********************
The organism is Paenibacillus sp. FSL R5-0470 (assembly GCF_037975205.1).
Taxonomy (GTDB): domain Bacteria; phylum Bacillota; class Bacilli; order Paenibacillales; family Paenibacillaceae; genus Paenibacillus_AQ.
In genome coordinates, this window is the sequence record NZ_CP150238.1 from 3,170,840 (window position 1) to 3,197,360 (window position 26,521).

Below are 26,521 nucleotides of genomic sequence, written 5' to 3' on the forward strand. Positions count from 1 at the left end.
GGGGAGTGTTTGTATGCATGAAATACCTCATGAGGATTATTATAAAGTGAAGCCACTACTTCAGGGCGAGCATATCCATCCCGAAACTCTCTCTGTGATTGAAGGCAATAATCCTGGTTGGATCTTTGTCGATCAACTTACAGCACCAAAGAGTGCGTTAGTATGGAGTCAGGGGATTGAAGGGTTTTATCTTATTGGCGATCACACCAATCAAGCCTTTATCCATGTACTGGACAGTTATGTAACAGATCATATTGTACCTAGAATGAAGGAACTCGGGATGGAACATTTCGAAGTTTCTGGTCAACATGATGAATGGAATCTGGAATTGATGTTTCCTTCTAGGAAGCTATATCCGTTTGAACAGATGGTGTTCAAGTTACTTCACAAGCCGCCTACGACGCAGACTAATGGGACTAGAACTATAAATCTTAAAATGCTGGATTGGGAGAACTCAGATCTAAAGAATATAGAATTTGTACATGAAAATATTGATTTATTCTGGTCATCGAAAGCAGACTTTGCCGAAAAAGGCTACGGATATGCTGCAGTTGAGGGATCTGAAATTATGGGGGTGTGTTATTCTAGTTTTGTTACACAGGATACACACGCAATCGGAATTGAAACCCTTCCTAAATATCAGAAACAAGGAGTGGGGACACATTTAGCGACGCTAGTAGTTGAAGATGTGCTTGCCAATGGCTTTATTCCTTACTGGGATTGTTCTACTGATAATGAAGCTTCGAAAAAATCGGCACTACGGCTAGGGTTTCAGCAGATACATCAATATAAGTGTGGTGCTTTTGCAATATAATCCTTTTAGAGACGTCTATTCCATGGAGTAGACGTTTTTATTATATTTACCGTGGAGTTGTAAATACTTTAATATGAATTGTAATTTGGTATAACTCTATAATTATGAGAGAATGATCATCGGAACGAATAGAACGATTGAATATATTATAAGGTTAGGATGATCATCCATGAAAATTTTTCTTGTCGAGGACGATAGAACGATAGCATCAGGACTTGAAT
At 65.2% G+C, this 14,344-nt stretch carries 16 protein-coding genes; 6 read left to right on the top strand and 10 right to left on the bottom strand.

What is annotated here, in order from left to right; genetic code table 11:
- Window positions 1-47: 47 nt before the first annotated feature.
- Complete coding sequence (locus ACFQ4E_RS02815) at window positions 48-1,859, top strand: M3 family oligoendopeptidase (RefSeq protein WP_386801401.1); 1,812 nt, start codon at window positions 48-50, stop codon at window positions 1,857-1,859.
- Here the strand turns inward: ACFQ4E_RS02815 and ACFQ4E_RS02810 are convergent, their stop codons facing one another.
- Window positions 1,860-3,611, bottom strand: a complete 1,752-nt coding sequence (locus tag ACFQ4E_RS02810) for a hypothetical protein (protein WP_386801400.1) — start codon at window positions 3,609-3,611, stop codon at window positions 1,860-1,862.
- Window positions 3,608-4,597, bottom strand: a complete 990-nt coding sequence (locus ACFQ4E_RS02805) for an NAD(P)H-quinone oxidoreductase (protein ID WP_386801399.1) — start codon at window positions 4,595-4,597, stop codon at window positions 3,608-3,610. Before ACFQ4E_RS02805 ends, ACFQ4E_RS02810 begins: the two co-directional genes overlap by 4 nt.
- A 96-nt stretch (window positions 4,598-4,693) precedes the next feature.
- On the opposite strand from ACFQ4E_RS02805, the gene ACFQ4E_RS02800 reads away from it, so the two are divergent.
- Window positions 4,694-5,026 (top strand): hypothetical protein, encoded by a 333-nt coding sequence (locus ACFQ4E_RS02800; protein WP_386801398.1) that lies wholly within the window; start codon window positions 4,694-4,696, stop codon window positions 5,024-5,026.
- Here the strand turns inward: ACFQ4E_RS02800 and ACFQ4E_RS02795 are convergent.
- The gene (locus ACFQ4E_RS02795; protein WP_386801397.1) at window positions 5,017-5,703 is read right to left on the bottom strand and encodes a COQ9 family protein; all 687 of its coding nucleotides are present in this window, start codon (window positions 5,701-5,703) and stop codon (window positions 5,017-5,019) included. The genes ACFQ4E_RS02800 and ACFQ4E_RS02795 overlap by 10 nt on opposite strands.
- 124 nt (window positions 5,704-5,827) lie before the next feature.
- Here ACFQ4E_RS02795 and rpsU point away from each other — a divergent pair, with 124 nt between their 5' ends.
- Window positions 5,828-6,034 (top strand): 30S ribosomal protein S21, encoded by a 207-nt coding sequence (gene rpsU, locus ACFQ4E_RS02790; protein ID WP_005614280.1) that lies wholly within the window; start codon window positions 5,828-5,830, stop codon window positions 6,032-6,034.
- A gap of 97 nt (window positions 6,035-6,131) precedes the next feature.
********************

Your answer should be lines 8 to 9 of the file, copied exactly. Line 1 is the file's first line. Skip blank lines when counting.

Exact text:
- Window positions 1-47: 47 nt before the first annotated feature.
- Complete coding sequence (locus ACFQ4E_RS02815) at window positions 48-1,859, top strand: M3 family oligoendopeptidase (RefSeq protein WP_386801401.1); 1,812 nt, start codon at window positions 48-50, stop codon at window positions 1,857-1,859.